Increasing diagnostic logging
The best place to begin troubleshooting is to analyze Event 2080 in the Application log. This event exists in Exchange 2000 (SP3) and higher, but you must increase the diagnostic logging level before Exchange 2000 or Exchange Server 2003 will display the event.
To increase the diagnostic logging level in Exchange Server 2003, open the Exchange System Manager and navigate through the console tree to: <your organization > -> Administrative Groups > <your administrative group> -> Servers.
Next, right click on the listing for the server that you want to increase the logging level on and then choose Properties. Windows will display a properties sheet for the server.
Select the properties sheet's Diagnostic Logging tab and choose the MSExchangeDSAccess option from the list of services. Next, select Topology from the list of categories on the right. Set the Logging Level to Medium, then click OK (Figure 1). Now you'll need to restart your Exchange server.
Figure 1. Set the topology logging level for the MSExchangeDSAccess Service
After your Exchange server reboots, open the Event Viewer and select the Application log. Look for a log entry with Event ID number 2080. This event contains a wealth of information about the way that Exchange Server uses Active Directory (Figure 2).
Figure 2. This is what Event 2080 looks like in the Event Viewer.
Information presented in the event is specific to that particular Exchange server event log. Every Exchange server within a site should see the same domain controllers. However, there are a number of network issues that can cause Exchange servers to have inconsistent network views. Therefore, if the Active Directory problems you're experiencing seem to be isolated to specific Exchange servers, try generating 2080 events on other Exchange servers and then compare the results.
The anatomy of Event 2080
Although the description provided with Event 2080 may seem cryptic, there is some reasoning behind it. In the description section in Figure 2, you'll notice that the first portion of the text is similar to a database schema. The lower portion contains the actual data. For example, the first field that is defined (after the text indicating that DSAccess has discovered the following servers with the following characteristics) is the Server Name field. The portion of the description that contains the actual data lists three servers: tazmania.production.com, dns.production.com, and gfi-dc.production.com.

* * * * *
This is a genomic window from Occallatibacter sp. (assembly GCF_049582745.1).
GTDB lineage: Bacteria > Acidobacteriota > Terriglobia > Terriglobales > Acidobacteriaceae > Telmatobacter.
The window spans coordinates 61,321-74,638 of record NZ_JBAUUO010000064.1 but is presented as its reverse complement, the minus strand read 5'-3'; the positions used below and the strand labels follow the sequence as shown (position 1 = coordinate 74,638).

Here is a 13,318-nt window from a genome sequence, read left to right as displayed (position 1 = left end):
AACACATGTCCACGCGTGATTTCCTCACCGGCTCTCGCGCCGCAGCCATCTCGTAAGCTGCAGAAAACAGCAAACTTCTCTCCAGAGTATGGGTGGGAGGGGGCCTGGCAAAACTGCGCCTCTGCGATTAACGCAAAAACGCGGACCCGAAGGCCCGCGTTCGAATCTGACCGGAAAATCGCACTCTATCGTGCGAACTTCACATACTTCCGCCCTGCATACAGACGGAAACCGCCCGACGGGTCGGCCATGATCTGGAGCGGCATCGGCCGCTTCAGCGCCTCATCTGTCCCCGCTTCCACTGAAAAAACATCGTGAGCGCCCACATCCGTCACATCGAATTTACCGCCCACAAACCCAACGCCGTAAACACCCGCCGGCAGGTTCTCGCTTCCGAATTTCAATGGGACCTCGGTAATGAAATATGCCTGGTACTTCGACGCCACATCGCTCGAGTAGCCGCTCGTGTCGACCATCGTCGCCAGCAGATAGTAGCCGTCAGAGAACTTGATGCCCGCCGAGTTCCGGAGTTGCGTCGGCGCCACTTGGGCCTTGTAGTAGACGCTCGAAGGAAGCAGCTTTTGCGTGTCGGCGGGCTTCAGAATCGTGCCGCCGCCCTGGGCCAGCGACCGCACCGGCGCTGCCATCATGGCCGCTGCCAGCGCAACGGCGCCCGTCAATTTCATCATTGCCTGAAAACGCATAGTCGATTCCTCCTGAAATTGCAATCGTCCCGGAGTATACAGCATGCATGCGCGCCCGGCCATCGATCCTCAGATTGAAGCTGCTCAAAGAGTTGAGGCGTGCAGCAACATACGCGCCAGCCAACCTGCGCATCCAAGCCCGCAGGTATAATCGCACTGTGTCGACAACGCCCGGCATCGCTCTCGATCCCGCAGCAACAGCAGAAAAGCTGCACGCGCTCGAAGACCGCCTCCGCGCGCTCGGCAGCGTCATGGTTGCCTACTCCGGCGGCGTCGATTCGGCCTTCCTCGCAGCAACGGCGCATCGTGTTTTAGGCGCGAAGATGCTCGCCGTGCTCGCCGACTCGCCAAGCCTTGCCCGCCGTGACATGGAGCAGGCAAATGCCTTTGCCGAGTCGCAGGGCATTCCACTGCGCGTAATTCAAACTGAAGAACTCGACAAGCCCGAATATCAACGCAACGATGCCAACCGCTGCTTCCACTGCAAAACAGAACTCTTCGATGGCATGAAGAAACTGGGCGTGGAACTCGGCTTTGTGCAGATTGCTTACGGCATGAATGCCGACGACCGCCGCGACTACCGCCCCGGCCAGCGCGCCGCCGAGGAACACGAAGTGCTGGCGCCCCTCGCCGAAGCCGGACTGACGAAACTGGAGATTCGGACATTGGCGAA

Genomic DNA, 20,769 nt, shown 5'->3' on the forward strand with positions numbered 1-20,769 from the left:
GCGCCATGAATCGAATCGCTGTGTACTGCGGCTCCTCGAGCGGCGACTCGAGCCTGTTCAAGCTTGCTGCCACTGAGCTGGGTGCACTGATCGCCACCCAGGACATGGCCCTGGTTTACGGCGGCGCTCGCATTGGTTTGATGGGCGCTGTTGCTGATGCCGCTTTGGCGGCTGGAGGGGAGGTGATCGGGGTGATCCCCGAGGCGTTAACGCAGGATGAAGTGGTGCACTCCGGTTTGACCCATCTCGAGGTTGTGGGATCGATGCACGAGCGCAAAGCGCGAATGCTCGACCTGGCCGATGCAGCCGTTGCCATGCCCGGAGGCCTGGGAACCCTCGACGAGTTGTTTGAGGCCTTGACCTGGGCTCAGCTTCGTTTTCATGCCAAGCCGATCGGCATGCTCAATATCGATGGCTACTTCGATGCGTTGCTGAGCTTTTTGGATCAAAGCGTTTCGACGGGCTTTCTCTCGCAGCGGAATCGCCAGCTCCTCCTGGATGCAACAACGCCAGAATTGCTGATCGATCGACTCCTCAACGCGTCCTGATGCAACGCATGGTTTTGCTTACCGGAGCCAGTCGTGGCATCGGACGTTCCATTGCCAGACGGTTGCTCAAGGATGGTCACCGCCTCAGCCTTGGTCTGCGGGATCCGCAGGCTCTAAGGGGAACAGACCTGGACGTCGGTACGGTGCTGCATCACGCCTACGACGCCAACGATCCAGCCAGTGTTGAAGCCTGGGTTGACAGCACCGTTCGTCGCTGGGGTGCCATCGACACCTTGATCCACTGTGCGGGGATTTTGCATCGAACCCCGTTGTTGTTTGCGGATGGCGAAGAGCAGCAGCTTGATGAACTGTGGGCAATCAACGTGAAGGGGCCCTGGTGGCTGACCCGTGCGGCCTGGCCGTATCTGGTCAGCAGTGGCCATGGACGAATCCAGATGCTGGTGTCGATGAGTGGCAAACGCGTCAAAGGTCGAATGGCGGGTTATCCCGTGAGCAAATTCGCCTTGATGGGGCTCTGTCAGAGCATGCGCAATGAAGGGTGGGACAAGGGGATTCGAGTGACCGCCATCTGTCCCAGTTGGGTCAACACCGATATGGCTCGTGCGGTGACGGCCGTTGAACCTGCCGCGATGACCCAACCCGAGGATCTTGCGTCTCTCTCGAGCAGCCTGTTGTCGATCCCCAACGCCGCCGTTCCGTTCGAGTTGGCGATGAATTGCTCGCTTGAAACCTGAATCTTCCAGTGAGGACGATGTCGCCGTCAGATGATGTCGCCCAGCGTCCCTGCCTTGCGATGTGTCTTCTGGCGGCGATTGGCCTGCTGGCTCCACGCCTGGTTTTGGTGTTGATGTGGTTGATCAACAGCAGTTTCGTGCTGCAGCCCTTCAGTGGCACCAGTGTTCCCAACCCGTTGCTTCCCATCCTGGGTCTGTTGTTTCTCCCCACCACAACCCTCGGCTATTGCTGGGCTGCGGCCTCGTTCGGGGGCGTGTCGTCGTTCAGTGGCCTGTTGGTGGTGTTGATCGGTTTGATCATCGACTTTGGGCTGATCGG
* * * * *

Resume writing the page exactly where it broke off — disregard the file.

The key to reading Event 2080 data is to think of it as a space-delimited file. Spaces within the data portion of the description separate one field from another.
Domain controller roles
The second piece of defined information shows the role of each domain controller. For example, roles associated with server DNS.production.com contain the letters C, D and G. The letter C indicates that the server can be used as a configuration server. The letter D confirms that the server is acting as a domain controller. And the letter G indicates that the domain controller is acting as a global catalog server.
Tazmania.production.com's roles are defined as CD-, meaning that the server is a domain controller that can be used as a configuration server. The dash (-) in the last position indicates that it is not a global catalog server. This shouldn't be a problem since performance problems can occur if you configure all of your domain controllers as global catalog servers.
From an Exchange Server standpoint, you must have a configuration server, a domain controller and a global catalog server. These roles don't all have to exist on the same server as long as each role is performed either in the site containing your Exchange server or in the site closest to the Exchange Server site with the lowest site-link cost.
If some AD roles aren't being performed, try comparing the event with 2080 events on a properly functioning Exchange server. You can also check for domain controllers that aren't listed or have been incorrectly reported as not performing specific roles.
About the author: Brien M. Posey, MCSE, is a five-time recipient of Microsoft's Most Valuable Professional (MVP) award for his work with Exchange Server, Windows Server, Internet Information Services (IIS), and File Systems and Storage. Brien has served as CIO for a nationwide chain of hospitals and was once responsible for the Department of Information Management at Fort Knox. As a freelance technical writer, Brien has written for Microsoft, TechTarget, CNET, ZDNet, MSD2D, Relevant Technologies and other technology companies. You can visit Brien's personal website at www.brienposey.com.
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This was first published in February 2010